I’m glad to see the conversation taking place in the Patheos forum about whether Seminary as an institution is on its way out, headed for radical reform, or if the cries of “fire” are overblown. Many of the issues that concern me have been addressed, but there’s one particular issue I see as central to the problem.
Several contributors have talked about the prohibitive cost of seminary education, and that given the challenges graduates have in finding sustainable employment after seminary, they are set up from the start to struggle or fail. While this is true, there are other considerations related to this that perhaps we all have overlooked.
That, or I missed the point in someone else’s post, which is entirely possible. But we’ll assume it’s an unexplored issue.
I’ve spent much of my ministry focusing on the issue of privilege within organized religion and its effects on both those within and outside the walls. I usually start with a fairly benign example to explore the notion of invisible privilege by asking a few folks to cut some simple figures out of a piece of paper. After some moments of fumbling the participants realize that the scissors are left-handed. Someone inevitably adapts, or the lefty in the group prevails from the beginning. But all players, the lefties included, start with the assumption (though never stated) that the scissors will be for righties.
This is privilege. And although I talk about it being invisible, that’s only partly right. Right-handed people don’t spend much time thinking about being right handed – definitely not as much as we lefties think about being left-handed. This is because in most cases, the world accommodates righties and the rest of us have to adapt. We’re made aware of our difference whenever we have to adjust to a world that doesn’t conform to the way we are, while the right-handers generally just assume that’s “the way the world works.”
For the righties, their privilege is invisible. And it usually takes someone without that privilege to notice that the privilege exists in the first place.
So how does this apply to seminary education? Start by asking those who serve in churches, but who have not had the opportunity to receive a seminary education. Often the reasons are because the tuition is too high, but there are other reasons as well. From geography to access to technology, inability to take time away from work, a lack of connections for references, scholarships, etc., or even a lack of a sense that the education holds the value required to help them fill their call to ministry all are reasons offered. I’m sure there are others, but these are at least some I’ve heard first-hand.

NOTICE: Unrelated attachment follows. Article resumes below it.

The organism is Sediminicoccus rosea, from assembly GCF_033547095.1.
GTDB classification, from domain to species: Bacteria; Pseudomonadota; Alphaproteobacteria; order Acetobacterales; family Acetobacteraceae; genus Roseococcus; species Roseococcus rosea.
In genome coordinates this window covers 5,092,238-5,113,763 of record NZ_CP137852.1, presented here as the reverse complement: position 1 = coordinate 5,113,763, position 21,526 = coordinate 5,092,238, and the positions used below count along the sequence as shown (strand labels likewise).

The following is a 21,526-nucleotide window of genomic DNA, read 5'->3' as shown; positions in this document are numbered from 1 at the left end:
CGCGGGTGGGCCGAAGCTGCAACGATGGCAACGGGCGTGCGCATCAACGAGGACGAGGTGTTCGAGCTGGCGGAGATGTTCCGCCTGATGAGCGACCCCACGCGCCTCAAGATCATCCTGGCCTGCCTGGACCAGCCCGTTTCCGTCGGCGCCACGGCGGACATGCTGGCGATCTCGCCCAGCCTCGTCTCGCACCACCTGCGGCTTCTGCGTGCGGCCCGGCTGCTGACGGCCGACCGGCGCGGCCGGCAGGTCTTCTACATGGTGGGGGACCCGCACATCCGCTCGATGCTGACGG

And for most of the items listed above that prove prohibitive for people to participate in seminary, there is an element of privilege at the heart of the issue. Our institutions of higher education emerged from colonial models of our culture, catering to an inherently privileged group. In turn, those with privilege have continued to support those institutions, so there is little impetus from the inside for them to change. Meanwhile those who lack access to this resource adapt, developing more grassroots lay ministry training, opting for hands-on experience over rhetorical or theoretical education.
I’m generalizing here, of course, but the point is that the institutions haven’t adapted because they haven’t had to adapt. It is in an institution’s basic nature to maintain a status quo unless forced to change in order to survive. That external pressure to change hasn’t come from those without privilege for two reasons. First, they generally lack the power to exert such change on an institution from the outside, and second, they have found ways around the seminary track to the point that it doesn’t seem particularly relevant to their own call to ministry.
I’m not sure if it’s entirely a bad thing if some – or even most – of the seminaries as we now know them become relics of a modern past. It’s not that I’m rooting for this; on the contrary, I’ve done work for two seminaries in the past, and my wife benefited greatly from her seminary training. But trying to cut tuition or putting some classes online doesn’t address the fundamental problem that we have a colonial education system trying to remain relevant in a post-colonial culture.
Maybe calling us post-colonial is too idealistic, but suffice it to say that our postmodern, integrated, fluid and pluralistic reality is struggling to emerge from colonialism and its effects. So what would seminary education look like in a post-colonial reality? I’m not really sure, and as one who speaks from a place of privilege, I probably shouldn’t be the one trying to craft that future story.
but as they say in twelve-step recovery groups, the first step to recovery is admitting you have a problem. And that problem isn’t budgetary, and it’s not about butts in the institutional seats. It runs deeper, and the solution, far more complex.
Christian Piatt is an author, editor, speaker, musician and spoken word artist. He co-founded Milagro Christian Church in Pueblo, Colorado with his wife, Rev. Amy Piatt, in 2004. Christian is the creator and editor of “Banned Questions About The Bible” and “Banned Questions About Jesus.” He has a memoir on faith, family and parenting being published in early 2012 called “PREGMANCY: A Dad, a Little Dude and a Due Date.” For more information about Christian, visit www.christianpiatt.com, or find him on Twitter or Facebook.